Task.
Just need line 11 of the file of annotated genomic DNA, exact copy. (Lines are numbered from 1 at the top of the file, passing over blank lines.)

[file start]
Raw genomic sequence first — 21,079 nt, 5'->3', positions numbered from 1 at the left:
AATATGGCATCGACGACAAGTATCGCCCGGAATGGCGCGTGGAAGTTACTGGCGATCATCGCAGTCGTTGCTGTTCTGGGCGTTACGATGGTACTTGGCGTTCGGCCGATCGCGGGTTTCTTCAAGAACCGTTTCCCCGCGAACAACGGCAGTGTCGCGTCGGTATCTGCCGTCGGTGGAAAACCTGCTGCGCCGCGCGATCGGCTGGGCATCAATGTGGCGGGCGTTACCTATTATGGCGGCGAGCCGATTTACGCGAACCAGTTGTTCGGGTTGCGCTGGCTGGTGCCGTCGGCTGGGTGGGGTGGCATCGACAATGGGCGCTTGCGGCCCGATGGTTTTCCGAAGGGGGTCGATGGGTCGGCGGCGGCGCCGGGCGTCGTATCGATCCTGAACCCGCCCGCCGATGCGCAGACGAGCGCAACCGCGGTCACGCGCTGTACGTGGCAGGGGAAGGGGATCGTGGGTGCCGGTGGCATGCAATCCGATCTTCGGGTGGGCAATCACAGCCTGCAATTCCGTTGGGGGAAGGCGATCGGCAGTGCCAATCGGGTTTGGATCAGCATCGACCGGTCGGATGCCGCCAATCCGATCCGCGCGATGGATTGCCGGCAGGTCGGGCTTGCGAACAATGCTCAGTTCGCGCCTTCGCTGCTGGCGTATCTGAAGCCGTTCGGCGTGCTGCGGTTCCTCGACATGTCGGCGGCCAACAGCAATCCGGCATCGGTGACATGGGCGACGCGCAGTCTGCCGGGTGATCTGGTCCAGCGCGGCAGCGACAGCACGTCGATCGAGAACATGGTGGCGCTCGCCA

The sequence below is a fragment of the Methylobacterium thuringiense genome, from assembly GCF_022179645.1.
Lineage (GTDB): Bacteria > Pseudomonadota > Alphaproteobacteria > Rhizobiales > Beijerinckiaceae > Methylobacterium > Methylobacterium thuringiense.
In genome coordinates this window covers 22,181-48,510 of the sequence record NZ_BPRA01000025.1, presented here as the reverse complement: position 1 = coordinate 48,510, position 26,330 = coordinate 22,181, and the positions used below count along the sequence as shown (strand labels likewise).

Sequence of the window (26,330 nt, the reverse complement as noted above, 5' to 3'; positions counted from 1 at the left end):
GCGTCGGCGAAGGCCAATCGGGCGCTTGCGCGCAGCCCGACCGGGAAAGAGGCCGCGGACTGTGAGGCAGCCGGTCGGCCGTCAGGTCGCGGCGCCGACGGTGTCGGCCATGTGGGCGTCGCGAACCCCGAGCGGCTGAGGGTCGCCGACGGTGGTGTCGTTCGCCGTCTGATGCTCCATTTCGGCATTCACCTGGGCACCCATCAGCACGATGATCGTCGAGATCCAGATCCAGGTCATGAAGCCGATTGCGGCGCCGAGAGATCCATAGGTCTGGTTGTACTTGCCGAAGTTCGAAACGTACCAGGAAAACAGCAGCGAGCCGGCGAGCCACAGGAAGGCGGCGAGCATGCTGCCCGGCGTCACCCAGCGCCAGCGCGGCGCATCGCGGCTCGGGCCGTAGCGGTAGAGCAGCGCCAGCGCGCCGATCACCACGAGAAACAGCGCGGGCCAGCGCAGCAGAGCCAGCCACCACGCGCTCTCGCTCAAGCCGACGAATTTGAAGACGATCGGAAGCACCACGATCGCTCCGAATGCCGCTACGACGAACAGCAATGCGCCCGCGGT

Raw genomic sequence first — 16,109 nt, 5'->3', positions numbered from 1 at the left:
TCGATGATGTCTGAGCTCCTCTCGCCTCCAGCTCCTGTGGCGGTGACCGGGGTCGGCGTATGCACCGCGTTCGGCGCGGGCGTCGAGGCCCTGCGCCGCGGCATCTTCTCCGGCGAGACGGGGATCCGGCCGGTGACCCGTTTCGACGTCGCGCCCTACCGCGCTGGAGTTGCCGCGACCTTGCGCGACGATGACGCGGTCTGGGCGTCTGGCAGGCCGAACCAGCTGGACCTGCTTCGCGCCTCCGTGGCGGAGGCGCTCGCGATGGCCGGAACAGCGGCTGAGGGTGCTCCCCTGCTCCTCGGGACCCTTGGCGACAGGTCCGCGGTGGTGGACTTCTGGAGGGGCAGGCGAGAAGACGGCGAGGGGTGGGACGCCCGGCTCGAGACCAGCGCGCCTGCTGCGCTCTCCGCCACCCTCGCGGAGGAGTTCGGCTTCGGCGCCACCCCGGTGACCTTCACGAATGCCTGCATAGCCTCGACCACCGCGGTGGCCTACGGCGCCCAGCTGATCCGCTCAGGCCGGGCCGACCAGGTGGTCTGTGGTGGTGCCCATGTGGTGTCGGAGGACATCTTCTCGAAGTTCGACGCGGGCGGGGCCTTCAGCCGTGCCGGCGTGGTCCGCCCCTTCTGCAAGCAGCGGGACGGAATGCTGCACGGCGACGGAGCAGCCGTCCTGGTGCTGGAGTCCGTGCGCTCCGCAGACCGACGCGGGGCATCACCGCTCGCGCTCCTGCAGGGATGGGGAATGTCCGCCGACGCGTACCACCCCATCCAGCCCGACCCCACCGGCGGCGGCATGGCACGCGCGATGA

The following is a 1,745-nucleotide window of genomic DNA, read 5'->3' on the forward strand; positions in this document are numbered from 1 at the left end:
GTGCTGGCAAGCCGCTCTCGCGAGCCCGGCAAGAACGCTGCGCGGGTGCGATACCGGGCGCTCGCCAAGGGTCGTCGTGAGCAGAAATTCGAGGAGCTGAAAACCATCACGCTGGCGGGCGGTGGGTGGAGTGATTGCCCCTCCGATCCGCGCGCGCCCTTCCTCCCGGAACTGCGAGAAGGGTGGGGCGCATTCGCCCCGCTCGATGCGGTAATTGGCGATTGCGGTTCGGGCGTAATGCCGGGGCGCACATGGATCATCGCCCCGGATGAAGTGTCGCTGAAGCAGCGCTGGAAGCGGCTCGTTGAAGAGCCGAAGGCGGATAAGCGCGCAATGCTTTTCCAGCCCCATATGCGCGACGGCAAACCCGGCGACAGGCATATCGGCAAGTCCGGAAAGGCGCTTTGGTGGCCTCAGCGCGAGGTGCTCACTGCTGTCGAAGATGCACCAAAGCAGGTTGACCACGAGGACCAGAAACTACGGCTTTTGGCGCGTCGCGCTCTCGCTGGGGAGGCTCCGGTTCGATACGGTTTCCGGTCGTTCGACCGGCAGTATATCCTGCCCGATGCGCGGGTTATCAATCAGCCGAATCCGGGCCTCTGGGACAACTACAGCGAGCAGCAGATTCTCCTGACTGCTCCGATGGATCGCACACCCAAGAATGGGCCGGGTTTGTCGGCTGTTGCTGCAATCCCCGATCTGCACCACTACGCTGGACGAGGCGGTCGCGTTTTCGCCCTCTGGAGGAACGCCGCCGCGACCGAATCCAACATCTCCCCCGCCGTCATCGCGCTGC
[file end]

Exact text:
GTGCTGGCAAGCCGCTCTCGCGAGCCCGGCAAGAACGCTGCGCGGGTGCGATACCGGGCGCTCGCCAAGGGTCGTCGTGAGCAGAAATTCGAGGAGCTGAAAACCATCACGCTGGCGGGCGGTGGGTGGAGTGATTGCCCCTCCGATCCGCGCGCGCCCTTCCTCCCGGAACTGCGAGAAGGGTGGGGCGCATTCGCCCCGCTCGATGCGGTAATTGGCGATTGCGGTTCGGGCGTAATGCCGGGGCGCACATGGATCATCGCCCCGGATGAAGTGTCGCTGAAGCAGCGCTGGAAGCGGCTCGTTGAAGAGCCGAAGGCGGATAAGCGCGCAATGCTTTTCCAGCCCCATATGCGCGACGGCAAACCCGGCGACAGGCATATCGGCAAGTCCGGAAAGGCGCTTTGGTGGCCTCAGCGCGAGGTGCTCACTGCTGTCGAAGATGCACCAAAGCAGGTTGACCACGAGGACCAGAAACTACGGCTTTTGGCGCGTCGCGCTCTCGCTGGGGAGGCTCCGGTTCGATACGGTTTCCGGTCGTTCGACCGGCAGTATATCCTGCCCGATGCGCGGGTTATCAATCAGCCGAATCCGGGCCTCTGGGACAACTACAGCGAGCAGCAGATTCTCCTGACTGCTCCGATGGATCGCACACCCAAGAATGGGCCGGGTTTGTCGGCTGTTGCTGCAATCCCCGATCTGCACCACTACGCTGGACGAGGCGGTCGCGTTTTCGCCCTCTGGAGGAACGCCGCCGCGACCGAATCCAACATCTCCCCCGCCGTCATCGCGCTGC